Lake Patria is a mesoaline coastal lagoon that develops along the coastal zone of the Volturno River plain (Campania, South Italy). The lagoon is a saline to brackish water body, ca. 2.0 long, and 1.5 km wide, with an average water depth of 1.5 m, reaching a maximum of ca. 3.0 m. The freshwater input into the lagoon is provided by a series of fresh to brackish water channels and small springs, landwards, while a permanent connection with the Tyrrhenian Sea is provided by a channel, 1.5 km long and a few meters wide. Drilling data from 12 boreholes acquired in the study area indicate that Lake Patria is a man-modified remnant of a larger lagoonal area that developed during the last millennia along the Campania coastal zone within an alluvial delta system at the mouth of the paleo-Volturno River. Sedimentological and stratigraphic analyses of drill cores suggest that the lower Volturno delta plain developed in the last 6000 years. Depositional conditions during this period were dominated by flood-plain and alluvial plain settings, with transition to coastal bars and associated back-barrier coastal lagoons. Lake Patria started evolving at an early stage of the Volturno delta plain formation as a consequence of foreshore deposits damming-up by littoral drift. The first marine layers display a radiocarbon age of ca. 4.8 ka BP and overlie a substrate represented by volcaniclastic deposits, originated by the Campi Flegrei, and associated paleosols. The lagoonal succession cored at Lake Patria may be interpreted as the result of a dynamic equilibrium between marine influence and riverine input into the lagoonal system through time, and has been tentatively correlated with the major climatic changes that occurred during Mid–Late Holocene. Insights into the recentmost evolution of the coastal lagoon of Lake Patria are provided by the GIS-based analysis of the physiographic changes of the region conducted on a series of historical topographic maps dating back to the early XVII century. Particularly, the superposition of historical cartography reveals the secular trends in the change of coastal environments and the role of human modification of natural habitats over the last 400 years.

Late-Holocene to recent evolution of Lake Patria, South Italy: An example of a coastal lagoon within a Mediterranean delta system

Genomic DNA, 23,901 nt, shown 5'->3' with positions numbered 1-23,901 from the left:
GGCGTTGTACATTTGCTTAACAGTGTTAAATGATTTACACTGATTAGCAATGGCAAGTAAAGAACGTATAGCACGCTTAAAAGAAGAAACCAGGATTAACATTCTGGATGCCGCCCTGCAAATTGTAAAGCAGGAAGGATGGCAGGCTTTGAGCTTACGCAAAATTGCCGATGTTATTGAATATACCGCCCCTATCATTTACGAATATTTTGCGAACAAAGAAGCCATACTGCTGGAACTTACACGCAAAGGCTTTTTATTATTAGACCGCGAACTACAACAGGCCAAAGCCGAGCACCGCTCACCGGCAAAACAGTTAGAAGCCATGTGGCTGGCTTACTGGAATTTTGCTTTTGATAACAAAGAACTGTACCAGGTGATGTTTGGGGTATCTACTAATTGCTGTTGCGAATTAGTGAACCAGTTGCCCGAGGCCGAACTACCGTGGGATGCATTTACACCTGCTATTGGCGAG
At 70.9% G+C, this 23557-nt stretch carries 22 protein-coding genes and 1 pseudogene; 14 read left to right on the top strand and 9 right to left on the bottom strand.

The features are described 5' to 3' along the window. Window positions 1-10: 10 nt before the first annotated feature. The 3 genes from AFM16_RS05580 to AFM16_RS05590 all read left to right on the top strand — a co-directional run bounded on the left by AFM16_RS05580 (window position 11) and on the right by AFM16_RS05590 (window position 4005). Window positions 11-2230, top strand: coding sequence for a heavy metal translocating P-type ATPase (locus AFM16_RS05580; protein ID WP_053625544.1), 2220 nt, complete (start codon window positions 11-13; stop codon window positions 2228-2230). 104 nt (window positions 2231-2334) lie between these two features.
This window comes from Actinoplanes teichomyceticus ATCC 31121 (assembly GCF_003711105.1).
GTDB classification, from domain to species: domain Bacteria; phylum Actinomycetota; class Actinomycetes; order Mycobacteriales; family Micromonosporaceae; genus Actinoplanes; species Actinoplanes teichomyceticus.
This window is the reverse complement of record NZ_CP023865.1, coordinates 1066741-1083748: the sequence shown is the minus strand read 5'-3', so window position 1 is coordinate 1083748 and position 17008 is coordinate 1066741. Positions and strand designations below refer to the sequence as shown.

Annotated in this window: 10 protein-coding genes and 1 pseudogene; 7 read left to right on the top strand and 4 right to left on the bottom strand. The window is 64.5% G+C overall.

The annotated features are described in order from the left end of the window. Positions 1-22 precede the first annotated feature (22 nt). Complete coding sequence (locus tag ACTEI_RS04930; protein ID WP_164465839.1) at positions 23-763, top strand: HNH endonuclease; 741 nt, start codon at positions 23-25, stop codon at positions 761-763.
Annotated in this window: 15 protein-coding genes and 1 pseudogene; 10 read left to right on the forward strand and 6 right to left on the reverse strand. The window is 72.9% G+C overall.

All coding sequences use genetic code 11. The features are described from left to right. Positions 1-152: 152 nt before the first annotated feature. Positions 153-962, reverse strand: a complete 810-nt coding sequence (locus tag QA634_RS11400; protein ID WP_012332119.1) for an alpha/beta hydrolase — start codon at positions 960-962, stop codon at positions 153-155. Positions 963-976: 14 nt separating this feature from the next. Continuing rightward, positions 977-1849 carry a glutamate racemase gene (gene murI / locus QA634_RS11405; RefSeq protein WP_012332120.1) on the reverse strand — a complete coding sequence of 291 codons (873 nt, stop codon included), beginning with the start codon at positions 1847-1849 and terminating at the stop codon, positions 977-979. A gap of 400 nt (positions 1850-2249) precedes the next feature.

VIGLIOTTI, Marco;SABBARESE, Carlo;RUBERTI, Daniela
2014

Abstract

Lake Patria is a mesoaline coastal lagoon that develops along the coastal zone of the Volturno River plain (Campania, South Italy). The lagoon is a saline to brackish water body, ca. 2.0 long, and 1.5 km wide, with an average water depth of 1.5 m, reaching a maximum of ca. 3.0 m. The freshwater input into the lagoon is provided by a series of fresh to brackish water channels and small springs, landwards, while a permanent connection with the Tyrrhenian Sea is provided by a channel, 1.5 km long and a few meters wide. Drilling data from 12 boreholes acquired in the study area indicate that Lake Patria is a man-modified remnant of a larger lagoonal area that developed during the last millennia along the Campania coastal zone within an alluvial delta system at the mouth of the paleo-Volturno River. Sedimentological and stratigraphic analyses of drill cores suggest that the lower Volturno delta plain developed in the last 6000 years. Depositional conditions during this period were dominated by flood-plain and alluvial plain settings, with transition to coastal bars and associated back-barrier coastal lagoons. Lake Patria started evolving at an early stage of the Volturno delta plain formation as a consequence of foreshore deposits damming-up by littoral drift. The first marine layers display a radiocarbon age of ca. 4.8 ka BP and overlie a substrate represented by volcaniclastic deposits, originated by the Campi Flegrei, and associated paleosols. The lagoonal succession cored at Lake Patria may be interpreted as the result of a dynamic equilibrium between marine influence and riverine input into the lagoonal system through time, and has been tentatively correlated with the major climatic changes that occurred during Mid–Late Holocene. Insights into the recentmost evolution of the coastal lagoon of Lake Patria are provided by the GIS-based analysis of the physiographic changes of the region conducted on a series of historical topographic maps dating back to the early XVII century. Particularly, the superposition of historical cartography reveals the secular trends in the change of coastal environments and the role of human modification of natural habitats over the last 400 years.
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Utilizza questo identificativo per citare o creare un link a questo documento: http://hdl.handle.net/11591/182173
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